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Quiz about Hey It Works Better If You Plug It In
Quiz about Hey It Works Better If You Plug It In

Hey, It Works Better If You Plug It In! Quiz


Once upon a time, not so long ago, nothing was plugged in. Perhaps surprisingly so to the children of today, people actually survived those days with no trouble at all. Come along to my grandparents' farm with me and I'll tell you how.

A multiple-choice quiz by Creedy. Estimated time: 3 mins.
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Author
Creedy
Time
3 mins
Type
Multiple Choice
Quiz #
374,841
Updated
Sep 02 22
# Qns
10
Difficulty
Very Easy
Avg Score
9 / 10
Plays
1842
Awards
Top 10% Quiz
Last 3 plays: panagos (9/10), Guest 75 (7/10), Raven361 (10/10).
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Question 1 of 10
1. At the start of every day, when it was time to cook breakfast, how did grandma usually achieve this without any electricity? Hint


Question 2 of 10
2. After grandma had finished the washing up from breakfast, it was time to do the laundry perhaps. But wait, no electric washing machines! How, then, was the household laundry done? Hint


Question 3 of 10
3. Time for a cup of tea for grandma. She made that by keeping a kettle on the boil on the stove, so that instant hot water was always available. How did she keep her "refrigerator" going to store the fresh milk? Hint


Question 4 of 10
4. After lunch, it was time to do the ironing for an hour or so. Oh, but how - with no electricity? Hint


Question 5 of 10
5. In the cool of the evening before it was time to cook dinner, grandma liked to relax and listen to her favourite records being played. But - but how, you ask with a frown on your face, how did this work without being plugged into electricity? Hint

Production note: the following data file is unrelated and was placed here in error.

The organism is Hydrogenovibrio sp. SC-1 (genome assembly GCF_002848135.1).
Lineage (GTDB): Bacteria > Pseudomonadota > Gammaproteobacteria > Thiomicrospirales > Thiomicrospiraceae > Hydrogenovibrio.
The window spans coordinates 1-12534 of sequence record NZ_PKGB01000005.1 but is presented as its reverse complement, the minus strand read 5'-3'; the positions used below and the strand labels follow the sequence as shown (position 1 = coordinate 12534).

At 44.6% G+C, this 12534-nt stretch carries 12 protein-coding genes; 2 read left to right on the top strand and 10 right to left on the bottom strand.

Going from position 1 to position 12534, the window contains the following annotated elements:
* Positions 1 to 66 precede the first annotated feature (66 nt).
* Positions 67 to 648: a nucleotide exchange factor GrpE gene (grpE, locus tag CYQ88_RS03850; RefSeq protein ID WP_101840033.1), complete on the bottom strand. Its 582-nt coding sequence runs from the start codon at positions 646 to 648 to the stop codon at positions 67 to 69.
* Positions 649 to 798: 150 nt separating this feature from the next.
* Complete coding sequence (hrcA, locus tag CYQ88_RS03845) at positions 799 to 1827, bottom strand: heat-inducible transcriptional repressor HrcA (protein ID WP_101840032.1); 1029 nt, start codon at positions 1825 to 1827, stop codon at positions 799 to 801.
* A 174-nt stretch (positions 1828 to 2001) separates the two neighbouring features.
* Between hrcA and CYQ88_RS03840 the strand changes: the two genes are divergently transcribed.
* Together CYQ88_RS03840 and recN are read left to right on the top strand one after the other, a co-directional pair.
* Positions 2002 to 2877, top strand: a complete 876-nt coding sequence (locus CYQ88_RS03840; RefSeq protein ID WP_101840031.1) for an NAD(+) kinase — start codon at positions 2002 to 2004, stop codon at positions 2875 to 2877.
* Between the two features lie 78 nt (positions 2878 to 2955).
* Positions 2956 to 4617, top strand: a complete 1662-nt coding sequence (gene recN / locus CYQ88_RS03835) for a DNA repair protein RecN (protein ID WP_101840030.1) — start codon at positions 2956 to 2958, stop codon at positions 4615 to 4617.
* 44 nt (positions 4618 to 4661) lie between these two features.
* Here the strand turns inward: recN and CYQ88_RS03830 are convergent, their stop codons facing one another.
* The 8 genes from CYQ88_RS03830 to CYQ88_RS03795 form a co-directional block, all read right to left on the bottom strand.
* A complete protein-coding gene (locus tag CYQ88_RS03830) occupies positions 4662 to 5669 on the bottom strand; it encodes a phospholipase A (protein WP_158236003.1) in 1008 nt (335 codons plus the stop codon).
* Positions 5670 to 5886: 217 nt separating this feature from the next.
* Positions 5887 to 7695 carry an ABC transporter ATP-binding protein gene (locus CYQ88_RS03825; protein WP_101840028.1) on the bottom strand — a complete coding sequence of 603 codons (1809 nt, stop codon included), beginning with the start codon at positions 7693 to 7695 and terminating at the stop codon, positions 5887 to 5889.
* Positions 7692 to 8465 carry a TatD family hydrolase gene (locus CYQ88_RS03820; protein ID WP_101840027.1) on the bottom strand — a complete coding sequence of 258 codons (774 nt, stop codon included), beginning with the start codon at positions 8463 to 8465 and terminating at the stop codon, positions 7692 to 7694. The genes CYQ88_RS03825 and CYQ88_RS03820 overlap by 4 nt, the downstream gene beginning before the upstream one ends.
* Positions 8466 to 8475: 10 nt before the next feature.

Question 6 of 10
6. Afternoon tea on the farm was like a small banquet, but sometimes I just wanted toast and jam instead. Oh sure, you say, toast with no electricity to power a toaster. How was toast made back then?

Hint


Question 7 of 10
7. How did we as children entertain ourselves without the benefit of electrically powered Xboxes, Playstations, Nintendo Wii and similar powered games back then?
Hint


Question 8 of 10
8. As the sun began to set each day, how was the house lit without electricity? Hint


Question 9 of 10
9. You wonder how hot water was provided for our baths I imagine, without the benefit of electricity to do the job for us. How was this achieved? Hint


Question 10 of 10
10. Yawns, and time for bed at last. Lovely comfortable old beds covered with home-made eiderdowns. How did we keep warm in winter with no electric blankets? Hint





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quiz
Quiz Answer Key and Fun Facts